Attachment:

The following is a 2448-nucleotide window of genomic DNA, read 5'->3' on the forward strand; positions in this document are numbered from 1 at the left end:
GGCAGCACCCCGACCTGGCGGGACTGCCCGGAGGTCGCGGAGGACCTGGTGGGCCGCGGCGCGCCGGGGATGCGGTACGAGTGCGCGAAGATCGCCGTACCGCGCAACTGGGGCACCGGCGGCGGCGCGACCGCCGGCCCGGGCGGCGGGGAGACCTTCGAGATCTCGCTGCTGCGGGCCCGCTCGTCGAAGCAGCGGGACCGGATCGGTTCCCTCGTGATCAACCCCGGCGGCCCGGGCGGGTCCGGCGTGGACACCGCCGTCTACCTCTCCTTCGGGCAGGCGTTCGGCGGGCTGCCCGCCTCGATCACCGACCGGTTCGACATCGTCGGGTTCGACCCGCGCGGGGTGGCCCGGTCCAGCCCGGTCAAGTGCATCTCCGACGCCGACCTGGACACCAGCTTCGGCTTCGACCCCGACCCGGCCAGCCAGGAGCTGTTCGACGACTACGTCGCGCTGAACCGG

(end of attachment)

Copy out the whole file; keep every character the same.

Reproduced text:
The following is a 2448-nucleotide window of genomic DNA, read 5'->3' on the forward strand; positions in this document are numbered from 1 at the left end:
GGCAGCACCCCGACCTGGCGGGACTGCCCGGAGGTCGCGGAGGACCTGGTGGGCCGCGGCGCGCCGGGGATGCGGTACGAGTGCGCGAAGATCGCCGTACCGCGCAACTGGGGCACCGGCGGCGGCGCGACCGCCGGCCCGGGCGGCGGGGAGACCTTCGAGATCTCGCTGCTGCGGGCCCGCTCGTCGAAGCAGCGGGACCGGATCGGTTCCCTCGTGATCAACCCCGGCGGCCCGGGCGGGTCCGGCGTGGACACCGCCGTCTACCTCTCCTTCGGGCAGGCGTTCGGCGGGCTGCCCGCCTCGATCACCGACCGGTTCGACATCGTCGGGTTCGACCCGCGCGGGGTGGCCCGGTCCAGCCCGGTCAAGTGCATCTCCGACGCCGACCTGGACACCAGCTTCGGCTTCGACCCCGACCCGGCCAGCCAGGAGCTGTTCGACGACTACGTCGCGCTGAACCGG